Sygnia CEO Magdalena Franciszka “Magda” Wierzycka, took the opportunity to fire a salvo against Iqbal Survé amid the devastating Covid-19 pandemic. Photo: Supplied
Sygnia CEO Magdalena Franciszka “Magda” Wierzycka, took the opportunity to fire a salvo against Iqbal Survé amid the devastating Covid-19 pandemic. Photo: Supplied

Weaponising Covid-19 in a bid to destroy Iqbal Survé

By Sizwe Dlamini Time of article published Apr 9, 2020

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CAPE TOWN – The South African National Editors Forum (SANEF) this week said it stood in solidarity with colleagues from Independent Media – and all media entities facing difficult financial times.

This, after SANEF saw letters that were sent to Independent Media and African News Agency (ANA) staff and journalists that advised employees they might face salary cuts due to the impact that Covid-19 had on the media business.

Meanwhile, Branko Brkic’s Daily Maverick has opted to use the impact of the Covid-19 pandemic on media businesses, to intensify its relentless attack on Independent Media and in particular, its chairperson, Dr Iqbal Survé.

Daily Maverick incorrectly insinuates the salary cuts were as a result of funding from the Public Investment Corporation (PIC) drying up after the release of the report of the PIC Commission of Inquiry – which, by the way, made no adverse findings against Independent Media and Sekunjalo-related companies.

SANEF also recently raised concerns around the financial challenges faced by the Mail & Guardian.

SANEF said it believed that the importance of journalists and journalism in South Africa – and across the world – has never been stronger. Journalists are playing a critical frontline role in keeping the nation abreast of all developments around Covid-19.

“We reiterate our appeal to members of the public, corporates, donors and government to support the media industry and journalism during this critical time – through the payment of subscriptions, membership fees, donations and sponsorships. We call on corporates and government to continue to advertise,” said SANEF.

Sygnia founder and chief executive, Magdalena Franciszka Wierzycka, also took the opportunity to fire a salvo against Survé amid the devastating Covid-19 pandemic.

Wierzycka tweeted this week: “Given we need money from all sources right now retrieving R4.3bn from Ayo should be right up there. I debated publishing this exchange with the JSE in May 2019. But what the heck. Since then more money has been stripped out. So if this motivates some action now it is worth it.”

It really doesn’t take a genius to see that this is a co-ordinated attack.

Along with her tweet, Wierzycka published photos of WhatsApp Messages she sent to former JSE chief executive, Nicky Newton-King, where she alleges that Survé was using AYO Technology Solutions’ bank account as his personal piggy bank.

“Whatever the issues between us please demand that Ayo’s Feb 2019 interims be audited. Iqbal is using Ayo’s bank account as his personal piggy bank. One transfer after another. They need to look at the General Ledger,” reads one of the WhatsApp messages sent by Wierzycka to Newton-King.

Wierzycka is the same person who is facing attempted extortion charges for allegedly approaching former AEEI chief executive to buy back the shares that AEEI, and its majority shareholder, Sekunjalo Investment Holdings, have in Sygnia, at a substantially lower price. Failing which, she allegedly threatened to continue to write negative stories about Sekunjalo, AEEI and its associated company, AYO.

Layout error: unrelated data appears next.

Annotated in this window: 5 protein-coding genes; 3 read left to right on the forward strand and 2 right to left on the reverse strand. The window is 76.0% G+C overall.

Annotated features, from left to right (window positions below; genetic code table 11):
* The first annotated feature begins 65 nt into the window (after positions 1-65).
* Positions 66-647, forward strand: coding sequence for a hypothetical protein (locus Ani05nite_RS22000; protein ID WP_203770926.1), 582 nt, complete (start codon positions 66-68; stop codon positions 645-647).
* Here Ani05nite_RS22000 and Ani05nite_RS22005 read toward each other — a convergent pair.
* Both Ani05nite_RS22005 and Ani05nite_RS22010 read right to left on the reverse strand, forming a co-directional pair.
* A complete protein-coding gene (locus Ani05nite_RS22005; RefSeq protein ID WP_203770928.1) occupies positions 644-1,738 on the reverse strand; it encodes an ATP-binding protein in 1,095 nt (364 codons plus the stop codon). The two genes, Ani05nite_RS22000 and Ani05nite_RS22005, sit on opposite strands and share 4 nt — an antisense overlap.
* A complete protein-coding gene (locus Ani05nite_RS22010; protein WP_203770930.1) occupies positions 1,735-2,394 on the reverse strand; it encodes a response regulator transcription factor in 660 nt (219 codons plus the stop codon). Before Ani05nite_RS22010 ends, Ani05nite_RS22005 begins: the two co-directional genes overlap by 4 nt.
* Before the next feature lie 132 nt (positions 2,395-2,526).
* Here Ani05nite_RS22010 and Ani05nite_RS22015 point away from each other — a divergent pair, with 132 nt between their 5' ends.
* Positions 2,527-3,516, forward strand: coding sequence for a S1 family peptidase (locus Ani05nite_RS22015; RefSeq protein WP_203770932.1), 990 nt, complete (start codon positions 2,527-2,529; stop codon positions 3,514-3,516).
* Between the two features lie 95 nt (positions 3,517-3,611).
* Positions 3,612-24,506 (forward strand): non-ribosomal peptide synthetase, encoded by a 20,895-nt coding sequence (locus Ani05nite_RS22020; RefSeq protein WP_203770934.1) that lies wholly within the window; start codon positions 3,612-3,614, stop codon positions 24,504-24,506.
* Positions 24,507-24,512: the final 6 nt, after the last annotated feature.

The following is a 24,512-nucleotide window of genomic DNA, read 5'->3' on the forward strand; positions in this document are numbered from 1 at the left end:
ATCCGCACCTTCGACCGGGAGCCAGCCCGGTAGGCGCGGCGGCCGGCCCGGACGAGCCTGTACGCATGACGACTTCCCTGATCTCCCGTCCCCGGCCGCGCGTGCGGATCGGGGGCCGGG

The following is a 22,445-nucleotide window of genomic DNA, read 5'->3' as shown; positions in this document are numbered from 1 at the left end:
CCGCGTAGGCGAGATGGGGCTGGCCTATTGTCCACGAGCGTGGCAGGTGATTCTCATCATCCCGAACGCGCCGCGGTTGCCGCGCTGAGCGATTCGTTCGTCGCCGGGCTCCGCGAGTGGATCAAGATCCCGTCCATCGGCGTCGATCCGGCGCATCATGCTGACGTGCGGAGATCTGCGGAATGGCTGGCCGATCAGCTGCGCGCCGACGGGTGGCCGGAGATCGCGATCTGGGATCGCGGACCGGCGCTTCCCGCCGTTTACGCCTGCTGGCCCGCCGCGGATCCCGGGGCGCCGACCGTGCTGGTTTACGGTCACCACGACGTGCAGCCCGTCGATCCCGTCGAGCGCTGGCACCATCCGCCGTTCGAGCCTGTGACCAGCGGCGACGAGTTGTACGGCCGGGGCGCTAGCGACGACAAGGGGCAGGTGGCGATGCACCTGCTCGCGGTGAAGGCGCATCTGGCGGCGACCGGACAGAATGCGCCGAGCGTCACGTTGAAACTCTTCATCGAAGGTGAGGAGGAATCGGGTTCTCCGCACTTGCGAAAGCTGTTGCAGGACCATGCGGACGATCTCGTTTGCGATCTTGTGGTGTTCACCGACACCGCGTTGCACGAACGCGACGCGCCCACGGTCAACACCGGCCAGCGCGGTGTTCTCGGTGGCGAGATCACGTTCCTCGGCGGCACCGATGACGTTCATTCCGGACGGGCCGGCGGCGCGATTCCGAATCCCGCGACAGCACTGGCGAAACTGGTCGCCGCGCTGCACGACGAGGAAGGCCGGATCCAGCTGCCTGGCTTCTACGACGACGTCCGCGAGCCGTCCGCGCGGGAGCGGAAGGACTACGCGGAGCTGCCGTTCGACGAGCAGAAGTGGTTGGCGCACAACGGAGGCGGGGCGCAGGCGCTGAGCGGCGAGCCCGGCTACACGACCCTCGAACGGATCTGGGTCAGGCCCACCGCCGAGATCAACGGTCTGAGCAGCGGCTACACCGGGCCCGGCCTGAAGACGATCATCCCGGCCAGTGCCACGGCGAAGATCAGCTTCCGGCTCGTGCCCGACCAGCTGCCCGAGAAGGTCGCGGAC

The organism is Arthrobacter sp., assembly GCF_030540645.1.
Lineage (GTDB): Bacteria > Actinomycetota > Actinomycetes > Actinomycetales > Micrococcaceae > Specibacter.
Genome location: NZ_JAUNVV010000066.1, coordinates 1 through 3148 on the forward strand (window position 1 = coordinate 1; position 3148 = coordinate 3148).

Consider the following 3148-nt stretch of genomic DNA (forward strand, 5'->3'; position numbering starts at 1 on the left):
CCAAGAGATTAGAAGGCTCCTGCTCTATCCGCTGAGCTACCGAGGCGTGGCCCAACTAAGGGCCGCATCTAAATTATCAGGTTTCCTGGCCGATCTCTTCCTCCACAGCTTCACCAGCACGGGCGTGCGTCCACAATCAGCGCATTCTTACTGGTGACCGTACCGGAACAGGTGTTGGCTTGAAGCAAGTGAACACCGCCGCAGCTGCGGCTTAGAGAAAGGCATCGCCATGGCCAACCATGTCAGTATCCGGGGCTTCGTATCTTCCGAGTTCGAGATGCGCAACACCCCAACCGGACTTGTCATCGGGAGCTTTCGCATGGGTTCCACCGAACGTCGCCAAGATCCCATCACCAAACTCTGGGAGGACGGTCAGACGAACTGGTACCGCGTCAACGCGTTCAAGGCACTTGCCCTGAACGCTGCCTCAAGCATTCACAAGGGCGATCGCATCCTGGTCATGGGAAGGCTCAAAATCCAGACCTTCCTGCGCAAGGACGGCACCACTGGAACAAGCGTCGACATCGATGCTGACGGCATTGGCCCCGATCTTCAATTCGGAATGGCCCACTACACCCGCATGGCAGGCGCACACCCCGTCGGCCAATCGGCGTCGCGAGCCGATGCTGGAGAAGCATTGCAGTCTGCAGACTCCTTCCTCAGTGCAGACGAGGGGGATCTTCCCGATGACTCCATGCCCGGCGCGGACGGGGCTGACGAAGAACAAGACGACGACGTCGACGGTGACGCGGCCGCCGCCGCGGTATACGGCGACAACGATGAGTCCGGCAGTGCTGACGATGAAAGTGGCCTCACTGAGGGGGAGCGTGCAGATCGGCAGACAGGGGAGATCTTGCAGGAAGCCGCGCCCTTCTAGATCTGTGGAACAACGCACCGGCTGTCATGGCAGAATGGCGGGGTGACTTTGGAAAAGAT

Of note is that the Sekunjalo Group is one of the biggest outside shareholders in Sygnia and the largest black shareholder in Sygnia.

Collectively, the three entities own about 3.5 million shares in Wierzycka’s Sygnia. At the time of the alleged attempted extortion, the undue benefit to Wierzycka would have amounted to millions of rand.

The world is at war with Covid-19, which has negatively impacted all sectors of the global economy, but Wierzycka and company see this as an opportunity to bring down a group of companies – including a media entity that employs more than 1 500 people – just to get ahead of the competition.

Wierzycka came to South Africa at the age of about 13 from Poland, with nothing but a suitcase and rose to become a young billionaire. Other South Africans toil all their lives and never get to see even a million.

While her stance on fighting corruption is welcome, to ruin the lives of hard-working people in the wake of a global pandemic in a bid to settle a personal score with Survé, is absurd, to say the least.

Sekunjalo has undertaken to co-operate with the recommendations stipulated in the PIC Commission’s report. President Cyril Ramaphosa stated that the report was a high-level roadmap on the way forward and he said different state institutions, including the PIC board, would further communicate the details of the implementation plans.

President Cyril Ramaphosa has called on South Africa to unite in the fight against the coronavirus pandemic. But Wierzycka and company choose not to heed the President’s call and opt instead, to push their own agenda, riding on the wave of a global threat.

Even Wierzycka’s usually ardent Twitter followers expressed serious concern about her intentions.

Comments on her thread:

The interim audits were performed and the auditors released clean audits for all the years since AYO's listing.

The president has praised the efforts of South Africans in the fight against Covid-19, noting that, despite fear and panic, the nation has stood firm in unity.

Less can be said about Wierzycka and company, whose obsession with bringing a black businessman down, undermines national efforts to fight this pandemic, to salvage the economy, to save jobs, and for all of South Africa to have a fighting chance to develop, post-Covid-19.


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